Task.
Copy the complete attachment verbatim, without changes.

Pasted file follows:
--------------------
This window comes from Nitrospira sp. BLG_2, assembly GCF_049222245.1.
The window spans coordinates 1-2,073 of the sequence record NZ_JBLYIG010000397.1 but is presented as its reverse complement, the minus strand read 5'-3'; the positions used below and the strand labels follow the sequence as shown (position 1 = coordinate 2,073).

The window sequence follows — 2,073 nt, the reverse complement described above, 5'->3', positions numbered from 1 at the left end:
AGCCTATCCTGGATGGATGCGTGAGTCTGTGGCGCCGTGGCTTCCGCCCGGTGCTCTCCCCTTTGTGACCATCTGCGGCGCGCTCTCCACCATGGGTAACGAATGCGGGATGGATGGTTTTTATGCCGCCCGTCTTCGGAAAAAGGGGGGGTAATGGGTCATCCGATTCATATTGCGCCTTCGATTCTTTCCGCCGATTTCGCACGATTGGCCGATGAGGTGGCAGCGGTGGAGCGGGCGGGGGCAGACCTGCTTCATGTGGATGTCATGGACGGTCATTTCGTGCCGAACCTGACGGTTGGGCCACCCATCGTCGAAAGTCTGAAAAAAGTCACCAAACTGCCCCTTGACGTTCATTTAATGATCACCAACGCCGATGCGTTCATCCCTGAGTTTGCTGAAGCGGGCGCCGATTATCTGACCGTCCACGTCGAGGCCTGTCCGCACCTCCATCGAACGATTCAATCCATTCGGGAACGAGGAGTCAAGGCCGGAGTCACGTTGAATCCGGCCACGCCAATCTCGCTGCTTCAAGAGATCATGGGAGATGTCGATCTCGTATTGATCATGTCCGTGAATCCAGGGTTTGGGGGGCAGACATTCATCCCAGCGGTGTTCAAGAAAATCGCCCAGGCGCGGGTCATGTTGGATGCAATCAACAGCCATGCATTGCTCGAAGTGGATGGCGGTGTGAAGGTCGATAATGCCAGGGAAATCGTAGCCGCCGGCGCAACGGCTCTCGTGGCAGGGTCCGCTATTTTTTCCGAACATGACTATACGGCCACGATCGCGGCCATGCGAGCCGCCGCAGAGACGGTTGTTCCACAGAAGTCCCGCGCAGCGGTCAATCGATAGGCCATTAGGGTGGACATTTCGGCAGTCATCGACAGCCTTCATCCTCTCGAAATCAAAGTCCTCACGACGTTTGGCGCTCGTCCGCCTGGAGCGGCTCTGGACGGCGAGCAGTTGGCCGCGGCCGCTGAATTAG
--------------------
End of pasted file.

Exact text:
This window comes from Nitrospira sp. BLG_2, assembly GCF_049222245.1.
The window spans coordinates 1-2,073 of the sequence record NZ_JBLYIG010000397.1 but is presented as its reverse complement, the minus strand read 5'-3'; the positions used below and the strand labels follow the sequence as shown (position 1 = coordinate 2,073).

The window sequence follows — 2,073 nt, the reverse complement described above, 5'->3', positions numbered from 1 at the left end:
AGCCTATCCTGGATGGATGCGTGAGTCTGTGGCGCCGTGGCTTCCGCCCGGTGCTCTCCCCTTTGTGACCATCTGCGGCGCGCTCTCCACCATGGGTAACGAATGCGGGATGGATGGTTTTTATGCCGCCCGTCTTCGGAAAAAGGGGGGGTAATGGGTCATCCGATTCATATTGCGCCTTCGATTCTTTCCGCCGATTTCGCACGATTGGCCGATGAGGTGGCAGCGGTGGAGCGGGCGGGGGCAGACCTGCTTCATGTGGATGTCATGGACGGTCATTTCGTGCCGAACCTGACGGTTGGGCCACCCATCGTCGAAAGTCTGAAAAAAGTCACCAAACTGCCCCTTGACGTTCATTTAATGATCACCAACGCCGATGCGTTCATCCCTGAGTTTGCTGAAGCGGGCGCCGATTATCTGACCGTCCACGTCGAGGCCTGTCCGCACCTCCATCGAACGATTCAATCCATTCGGGAACGAGGAGTCAAGGCCGGAGTCACGTTGAATCCGGCCACGCCAATCTCGCTGCTTCAAGAGATCATGGGAGATGTCGATCTCGTATTGATCATGTCCGTGAATCCAGGGTTTGGGGGGCAGACATTCATCCCAGCGGTGTTCAAGAAAATCGCCCAGGCGCGGGTCATGTTGGATGCAATCAACAGCCATGCATTGCTCGAAGTGGATGGCGGTGTGAAGGTCGATAATGCCAGGGAAATCGTAGCCGCCGGCGCAACGGCTCTCGTGGCAGGGTCCGCTATTTTTTCCGAACATGACTATACGGCCACGATCGCGGCCATGCGAGCCGCCGCAGAGACGGTTGTTCCACAGAAGTCCCGCGCAGCGGTCAATCGATAGGCCATTAGGGTGGACATTTCGGCAGTCATCGACAGCCTTCATCCTCTCGAAATCAAAGTCCTCACGACGTTTGGCGCTCGTCCGCCTGGAGCGGCTCTGGACGGCGAGCAGTTGGCCGCGGCCGCTGAATTAG